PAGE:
Ga. man who started the pursuit of Ahmaud Arbery asks for leniency in hate crime sentencing

Greg McMichael, 66, is scheduled to be sentenced of hate crimes Monday in U.S. District Court along with his adult son, Travis McMichael, and their neighbor, William “Roddie” Bryan.

SAVANNAH, Ga. (AP) — The white man who initiated the neighborhood chase that resulted in the fatal shooting of Ahmaud Arbery is asking a federal judge to show leniency when he’s sentenced next week for a federal hate crime conviction.

While Greg McMichael deserves “a substantial period of incarceration,” his defense attorney said in a legal filing, he should be spared a life sentence — though he has already been sentenced to life without parole on a separate murder conviction. McMichael also wants the judge to transfer him to a federal prison so that he avoids serving time for Arbery’s murder in Georgia’s state prison system, which can’t ensure his safety from attacks by other inmates, the lawyer said.

McMichael, 66, is scheduled to be sentenced Monday in U.S. District Court along with his adult son, Travis McMichael, and their neighbor, William “Roddie” Bryan. A jury convicted all three in February of committing hate crimes, concluding 25-year-old Arbery had been targeted because he was Black.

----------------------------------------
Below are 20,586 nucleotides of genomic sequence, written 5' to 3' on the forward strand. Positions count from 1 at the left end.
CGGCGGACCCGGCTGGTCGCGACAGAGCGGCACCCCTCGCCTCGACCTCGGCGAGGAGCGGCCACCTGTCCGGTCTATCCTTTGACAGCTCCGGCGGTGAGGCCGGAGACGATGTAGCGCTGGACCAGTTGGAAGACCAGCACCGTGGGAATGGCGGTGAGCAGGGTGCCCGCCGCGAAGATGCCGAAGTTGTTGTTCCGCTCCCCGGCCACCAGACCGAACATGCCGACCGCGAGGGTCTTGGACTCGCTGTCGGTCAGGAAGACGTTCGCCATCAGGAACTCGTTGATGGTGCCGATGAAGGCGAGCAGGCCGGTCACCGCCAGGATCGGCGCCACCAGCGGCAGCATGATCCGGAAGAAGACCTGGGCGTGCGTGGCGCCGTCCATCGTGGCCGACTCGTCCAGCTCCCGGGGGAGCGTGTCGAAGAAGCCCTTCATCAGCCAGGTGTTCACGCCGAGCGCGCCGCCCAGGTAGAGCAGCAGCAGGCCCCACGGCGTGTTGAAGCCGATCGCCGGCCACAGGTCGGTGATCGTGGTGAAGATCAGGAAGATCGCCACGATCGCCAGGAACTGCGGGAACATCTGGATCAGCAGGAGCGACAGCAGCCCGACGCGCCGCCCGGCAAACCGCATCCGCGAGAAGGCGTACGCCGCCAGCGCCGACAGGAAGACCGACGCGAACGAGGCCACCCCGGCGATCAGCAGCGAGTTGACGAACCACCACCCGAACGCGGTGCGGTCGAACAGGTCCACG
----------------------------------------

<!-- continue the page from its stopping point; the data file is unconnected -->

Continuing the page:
The McMichaels armed themselves with guns and jumped in a pickup truck to chase Arbery after they spotted him running in their neighborhood outside the port city of Brunswick on Feb. 23, 2020. Bryan joined the pursuit in his own truck and recorded cellphone video of Travis McMichael blasting Arbery with a shotgun.

The McMichaels said they suspected Arbery was a burglar, though investigators determined he was unarmed and had committed no crimes when he was killed. Still, no one was charged until more than two months later, when the graphic video of the shooting leaked online and sparked a national outcry.

The McMichaels and Bryan each face the possibility of an additional life sentence when U.S. District Court Judge Lisa Godbey Wood decides their punishment. They have appealed their November convictions and life sentences for Arbery’s murder in state court, hoping to get them overturned.

Greg McMichael’s defense attorney, A.J. Balbo, in his legal filing Monday didn’t downplay the seriousness of the federal hate crimes case.